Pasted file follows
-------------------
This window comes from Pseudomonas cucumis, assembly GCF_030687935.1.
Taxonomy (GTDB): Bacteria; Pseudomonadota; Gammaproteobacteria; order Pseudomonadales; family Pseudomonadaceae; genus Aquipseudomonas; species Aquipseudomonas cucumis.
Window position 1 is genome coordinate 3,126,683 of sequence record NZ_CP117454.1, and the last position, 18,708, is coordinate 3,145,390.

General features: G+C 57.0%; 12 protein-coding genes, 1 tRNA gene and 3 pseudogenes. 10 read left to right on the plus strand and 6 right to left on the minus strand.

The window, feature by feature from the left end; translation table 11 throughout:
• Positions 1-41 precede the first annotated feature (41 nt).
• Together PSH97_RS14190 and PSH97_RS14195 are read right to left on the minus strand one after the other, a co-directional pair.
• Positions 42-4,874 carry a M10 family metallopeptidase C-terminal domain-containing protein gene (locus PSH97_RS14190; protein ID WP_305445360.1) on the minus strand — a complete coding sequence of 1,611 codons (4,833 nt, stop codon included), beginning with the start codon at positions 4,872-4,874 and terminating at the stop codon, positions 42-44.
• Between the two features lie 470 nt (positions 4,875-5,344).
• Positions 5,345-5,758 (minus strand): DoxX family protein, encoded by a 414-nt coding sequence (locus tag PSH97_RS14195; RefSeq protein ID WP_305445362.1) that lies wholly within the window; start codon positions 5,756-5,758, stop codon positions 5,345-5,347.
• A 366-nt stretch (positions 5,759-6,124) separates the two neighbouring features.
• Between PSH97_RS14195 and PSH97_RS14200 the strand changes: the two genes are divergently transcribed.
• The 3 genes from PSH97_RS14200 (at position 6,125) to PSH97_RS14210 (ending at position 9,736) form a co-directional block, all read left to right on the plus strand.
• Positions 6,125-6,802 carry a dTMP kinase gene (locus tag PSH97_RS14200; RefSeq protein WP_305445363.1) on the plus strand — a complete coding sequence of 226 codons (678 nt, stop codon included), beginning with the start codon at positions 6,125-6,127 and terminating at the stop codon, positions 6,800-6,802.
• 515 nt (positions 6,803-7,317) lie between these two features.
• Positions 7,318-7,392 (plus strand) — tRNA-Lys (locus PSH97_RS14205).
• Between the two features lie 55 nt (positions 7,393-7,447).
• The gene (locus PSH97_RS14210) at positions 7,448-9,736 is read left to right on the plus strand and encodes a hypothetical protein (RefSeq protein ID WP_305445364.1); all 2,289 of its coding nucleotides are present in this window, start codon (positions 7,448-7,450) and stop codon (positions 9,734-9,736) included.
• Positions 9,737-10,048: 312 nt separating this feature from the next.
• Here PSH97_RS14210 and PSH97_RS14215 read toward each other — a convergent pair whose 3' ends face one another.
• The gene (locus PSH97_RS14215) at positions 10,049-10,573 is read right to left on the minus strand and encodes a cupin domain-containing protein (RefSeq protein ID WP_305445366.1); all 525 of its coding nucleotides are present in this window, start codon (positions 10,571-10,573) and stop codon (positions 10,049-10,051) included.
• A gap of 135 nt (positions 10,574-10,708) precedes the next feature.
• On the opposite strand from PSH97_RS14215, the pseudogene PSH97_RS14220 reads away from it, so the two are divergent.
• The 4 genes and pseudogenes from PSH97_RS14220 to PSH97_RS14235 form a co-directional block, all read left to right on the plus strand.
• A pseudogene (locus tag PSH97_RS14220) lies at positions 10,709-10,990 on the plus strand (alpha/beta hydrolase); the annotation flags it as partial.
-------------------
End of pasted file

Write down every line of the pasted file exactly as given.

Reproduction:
This window comes from Pseudomonas cucumis, assembly GCF_030687935.1.
Taxonomy (GTDB): Bacteria; Pseudomonadota; Gammaproteobacteria; order Pseudomonadales; family Pseudomonadaceae; genus Aquipseudomonas; species Aquipseudomonas cucumis.
Window position 1 is genome coordinate 3,126,683 of sequence record NZ_CP117454.1, and the last position, 18,708, is coordinate 3,145,390.

General features: G+C 57.0%; 12 protein-coding genes, 1 tRNA gene and 3 pseudogenes. 10 read left to right on the plus strand and 6 right to left on the minus strand.

The window, feature by feature from the left end; translation table 11 throughout:
• Positions 1-41 precede the first annotated feature (41 nt).
• Together PSH97_RS14190 and PSH97_RS14195 are read right to left on the minus strand one after the other, a co-directional pair.
• Positions 42-4,874 carry a M10 family metallopeptidase C-terminal domain-containing protein gene (locus PSH97_RS14190; protein ID WP_305445360.1) on the minus strand — a complete coding sequence of 1,611 codons (4,833 nt, stop codon included), beginning with the start codon at positions 4,872-4,874 and terminating at the stop codon, positions 42-44.
• Between the two features lie 470 nt (positions 4,875-5,344).
• Positions 5,345-5,758 (minus strand): DoxX family protein, encoded by a 414-nt coding sequence (locus tag PSH97_RS14195; RefSeq protein ID WP_305445362.1) that lies wholly within the window; start codon positions 5,756-5,758, stop codon positions 5,345-5,347.
• A 366-nt stretch (positions 5,759-6,124) separates the two neighbouring features.
• Between PSH97_RS14195 and PSH97_RS14200 the strand changes: the two genes are divergently transcribed.
• The 3 genes from PSH97_RS14200 (at position 6,125) to PSH97_RS14210 (ending at position 9,736) form a co-directional block, all read left to right on the plus strand.
• Positions 6,125-6,802 carry a dTMP kinase gene (locus tag PSH97_RS14200; RefSeq protein WP_305445363.1) on the plus strand — a complete coding sequence of 226 codons (678 nt, stop codon included), beginning with the start codon at positions 6,125-6,127 and terminating at the stop codon, positions 6,800-6,802.
• 515 nt (positions 6,803-7,317) lie between these two features.
• Positions 7,318-7,392 (plus strand) — tRNA-Lys (locus PSH97_RS14205).
• Between the two features lie 55 nt (positions 7,393-7,447).
• The gene (locus PSH97_RS14210) at positions 7,448-9,736 is read left to right on the plus strand and encodes a hypothetical protein (RefSeq protein ID WP_305445364.1); all 2,289 of its coding nucleotides are present in this window, start codon (positions 7,448-7,450) and stop codon (positions 9,734-9,736) included.
• Positions 9,737-10,048: 312 nt separating this feature from the next.
• Here PSH97_RS14210 and PSH97_RS14215 read toward each other — a convergent pair whose 3' ends face one another.
• The gene (locus PSH97_RS14215) at positions 10,049-10,573 is read right to left on the minus strand and encodes a cupin domain-containing protein (RefSeq protein ID WP_305445366.1); all 525 of its coding nucleotides are present in this window, start codon (positions 10,571-10,573) and stop codon (positions 10,049-10,051) included.
• A gap of 135 nt (positions 10,574-10,708) precedes the next feature.
• On the opposite strand from PSH97_RS14215, the pseudogene PSH97_RS14220 reads away from it, so the two are divergent.
• The 4 genes and pseudogenes from PSH97_RS14220 to PSH97_RS14235 form a co-directional block, all read left to right on the plus strand.
• A pseudogene (locus tag PSH97_RS14220) lies at positions 10,709-10,990 on the plus strand (alpha/beta hydrolase); the annotation flags it as partial.